B. Harmless Error
Quickway argues in the alternative that, because the jury allocated fifty-three percent of the fault to Biegas when it could have allocated fifty-two or fifty-one percent to him, any error in the district court's summary-judgment ruling and subsequent jury instructions was harmless. According to Quickway, the verdict demonstrates that even if the jury had been given the opportunity to allocate fifty percent or less of the fault to Biegas, it would not have done so. Quickway thus contends that any error is harmless and should be disregarded under Rule 61 of the Federal Rules of Civil Procedure.5
We believe, however, that a properly instructed jury could have weighed the evidence of negligence by Biegas and Dailey differently and allocated fifty percent or less of the fault to Biegas. Although it is impossible to know what effect the erroneous instructions had on the jury's allocation of fault, we think it likely that the instructions affected the jury's entire analytical framework as it weighed and compared the evidence of negligent conduct by Biegas and Dailey. Having been instructed by the district court that “prior proceedings” had determined Biegas to be more at fault than Dailey, the jury may well have given greater weight to the evidence of Biegas's negligent conduct and less weight to that of Dailey. The erroneous instruction may have given the jury the impression that the district court had doubts about the strength of the Estate's evidence or that the district court had some other undisclosed reason for tipping the comparative-fault scale against Biegas from the start. A properly instructed jury, told nothing about the relative fault of the parties and free to assess Biegas's fault on a scale of 0% to 100% rather than 51 % to 100%, could have weighed the evidence differently, splitting the fault equally or even allocating less of the relative fault to Biegas. Because the erroneous jury instructions could have affected the result of the jury's deliberations, we conclude that the error affected the Estate's substantial rights and was not harmless. Accordingly, a new trial is required so that the Estate may present its case to a properly instructed jury.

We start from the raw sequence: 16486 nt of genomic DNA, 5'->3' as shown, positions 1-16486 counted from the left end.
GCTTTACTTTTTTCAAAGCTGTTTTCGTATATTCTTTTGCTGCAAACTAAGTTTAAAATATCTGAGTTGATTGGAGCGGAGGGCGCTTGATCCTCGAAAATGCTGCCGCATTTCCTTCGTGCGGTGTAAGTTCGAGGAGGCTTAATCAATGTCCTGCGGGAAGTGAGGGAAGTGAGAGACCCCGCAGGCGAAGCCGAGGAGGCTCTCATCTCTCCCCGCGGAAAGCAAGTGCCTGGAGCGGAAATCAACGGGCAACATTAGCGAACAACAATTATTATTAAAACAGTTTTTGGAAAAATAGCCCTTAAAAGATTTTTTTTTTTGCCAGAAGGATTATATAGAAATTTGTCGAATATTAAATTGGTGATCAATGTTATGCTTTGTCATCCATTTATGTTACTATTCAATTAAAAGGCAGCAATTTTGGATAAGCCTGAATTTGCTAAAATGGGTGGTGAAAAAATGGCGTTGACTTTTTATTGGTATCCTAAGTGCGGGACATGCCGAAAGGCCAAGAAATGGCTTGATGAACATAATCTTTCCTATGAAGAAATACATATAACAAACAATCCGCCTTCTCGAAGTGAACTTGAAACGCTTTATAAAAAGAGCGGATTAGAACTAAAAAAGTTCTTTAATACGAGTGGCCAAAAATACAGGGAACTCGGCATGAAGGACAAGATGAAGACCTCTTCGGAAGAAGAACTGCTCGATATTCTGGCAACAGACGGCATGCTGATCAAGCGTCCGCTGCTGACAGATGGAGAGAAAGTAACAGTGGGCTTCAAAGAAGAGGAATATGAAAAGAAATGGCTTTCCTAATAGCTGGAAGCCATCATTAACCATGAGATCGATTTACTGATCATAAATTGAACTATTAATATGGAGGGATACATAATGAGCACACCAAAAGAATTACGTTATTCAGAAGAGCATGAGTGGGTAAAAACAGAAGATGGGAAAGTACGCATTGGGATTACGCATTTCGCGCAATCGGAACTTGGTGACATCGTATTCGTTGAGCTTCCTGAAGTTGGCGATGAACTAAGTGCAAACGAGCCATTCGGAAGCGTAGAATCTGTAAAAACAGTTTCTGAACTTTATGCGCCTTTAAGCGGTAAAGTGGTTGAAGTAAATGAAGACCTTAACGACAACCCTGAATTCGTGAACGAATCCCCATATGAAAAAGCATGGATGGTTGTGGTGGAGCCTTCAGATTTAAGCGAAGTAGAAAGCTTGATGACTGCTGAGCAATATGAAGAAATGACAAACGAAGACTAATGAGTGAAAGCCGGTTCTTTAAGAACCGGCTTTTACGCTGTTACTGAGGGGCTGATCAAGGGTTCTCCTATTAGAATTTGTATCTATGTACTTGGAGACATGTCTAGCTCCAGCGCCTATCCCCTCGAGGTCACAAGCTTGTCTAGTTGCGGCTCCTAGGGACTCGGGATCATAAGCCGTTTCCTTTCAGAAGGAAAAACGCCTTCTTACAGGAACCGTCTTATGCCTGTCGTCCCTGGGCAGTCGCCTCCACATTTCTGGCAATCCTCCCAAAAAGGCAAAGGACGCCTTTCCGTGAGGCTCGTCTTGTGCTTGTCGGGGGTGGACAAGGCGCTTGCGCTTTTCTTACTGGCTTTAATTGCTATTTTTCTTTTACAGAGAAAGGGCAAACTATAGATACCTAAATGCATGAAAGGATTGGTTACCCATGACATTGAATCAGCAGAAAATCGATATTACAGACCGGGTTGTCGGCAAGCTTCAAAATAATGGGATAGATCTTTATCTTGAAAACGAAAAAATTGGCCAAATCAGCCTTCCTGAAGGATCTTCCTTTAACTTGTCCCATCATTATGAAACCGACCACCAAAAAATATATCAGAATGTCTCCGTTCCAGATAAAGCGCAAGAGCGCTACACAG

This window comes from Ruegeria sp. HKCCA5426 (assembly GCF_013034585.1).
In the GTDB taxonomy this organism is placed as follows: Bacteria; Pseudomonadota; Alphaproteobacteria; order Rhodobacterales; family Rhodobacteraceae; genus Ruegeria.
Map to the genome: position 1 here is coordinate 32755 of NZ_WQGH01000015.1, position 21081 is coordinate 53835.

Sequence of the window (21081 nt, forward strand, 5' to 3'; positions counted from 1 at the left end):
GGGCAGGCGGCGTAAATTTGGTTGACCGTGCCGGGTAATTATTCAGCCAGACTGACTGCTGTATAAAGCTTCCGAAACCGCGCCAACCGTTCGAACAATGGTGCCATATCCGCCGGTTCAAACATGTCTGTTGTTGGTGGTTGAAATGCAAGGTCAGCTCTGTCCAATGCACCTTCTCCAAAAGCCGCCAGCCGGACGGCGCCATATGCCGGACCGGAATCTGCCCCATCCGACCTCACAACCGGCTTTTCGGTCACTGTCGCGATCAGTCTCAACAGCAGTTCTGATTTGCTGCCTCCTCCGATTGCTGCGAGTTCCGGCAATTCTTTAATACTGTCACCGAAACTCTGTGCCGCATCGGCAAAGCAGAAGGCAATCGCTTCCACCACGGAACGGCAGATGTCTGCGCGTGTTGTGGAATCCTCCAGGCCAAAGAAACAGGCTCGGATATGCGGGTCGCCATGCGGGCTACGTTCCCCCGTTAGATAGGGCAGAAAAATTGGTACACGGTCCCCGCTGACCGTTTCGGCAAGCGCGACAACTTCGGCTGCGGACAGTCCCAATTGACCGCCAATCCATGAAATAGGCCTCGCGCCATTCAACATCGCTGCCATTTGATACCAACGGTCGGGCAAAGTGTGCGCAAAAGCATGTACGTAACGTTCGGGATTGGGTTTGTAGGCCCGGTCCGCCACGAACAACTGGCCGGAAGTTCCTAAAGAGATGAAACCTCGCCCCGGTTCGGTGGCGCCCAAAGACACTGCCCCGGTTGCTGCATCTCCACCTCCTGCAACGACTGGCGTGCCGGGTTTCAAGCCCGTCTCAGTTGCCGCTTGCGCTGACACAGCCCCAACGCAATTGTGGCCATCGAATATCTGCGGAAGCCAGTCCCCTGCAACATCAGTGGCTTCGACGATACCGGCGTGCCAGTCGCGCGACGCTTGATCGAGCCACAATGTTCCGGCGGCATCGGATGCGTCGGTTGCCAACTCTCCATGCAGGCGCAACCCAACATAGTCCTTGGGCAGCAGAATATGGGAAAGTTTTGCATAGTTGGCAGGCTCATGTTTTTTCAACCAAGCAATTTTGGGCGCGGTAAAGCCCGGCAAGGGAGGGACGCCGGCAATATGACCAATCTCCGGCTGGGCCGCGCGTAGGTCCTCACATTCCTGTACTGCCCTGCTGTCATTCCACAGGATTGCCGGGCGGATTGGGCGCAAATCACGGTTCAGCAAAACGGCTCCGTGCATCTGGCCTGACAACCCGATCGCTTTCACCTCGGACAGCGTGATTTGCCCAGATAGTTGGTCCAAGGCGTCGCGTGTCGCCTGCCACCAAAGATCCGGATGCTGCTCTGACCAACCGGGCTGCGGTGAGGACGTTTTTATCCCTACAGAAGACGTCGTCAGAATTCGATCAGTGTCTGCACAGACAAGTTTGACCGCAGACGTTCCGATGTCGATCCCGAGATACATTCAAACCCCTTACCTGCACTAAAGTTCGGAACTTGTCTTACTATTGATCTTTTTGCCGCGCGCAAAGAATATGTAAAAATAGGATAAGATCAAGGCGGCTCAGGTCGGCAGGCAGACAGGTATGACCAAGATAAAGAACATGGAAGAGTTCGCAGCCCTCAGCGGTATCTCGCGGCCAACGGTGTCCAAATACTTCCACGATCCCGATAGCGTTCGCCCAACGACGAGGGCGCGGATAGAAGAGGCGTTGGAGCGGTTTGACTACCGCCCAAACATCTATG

C. Gross-Negligence Claim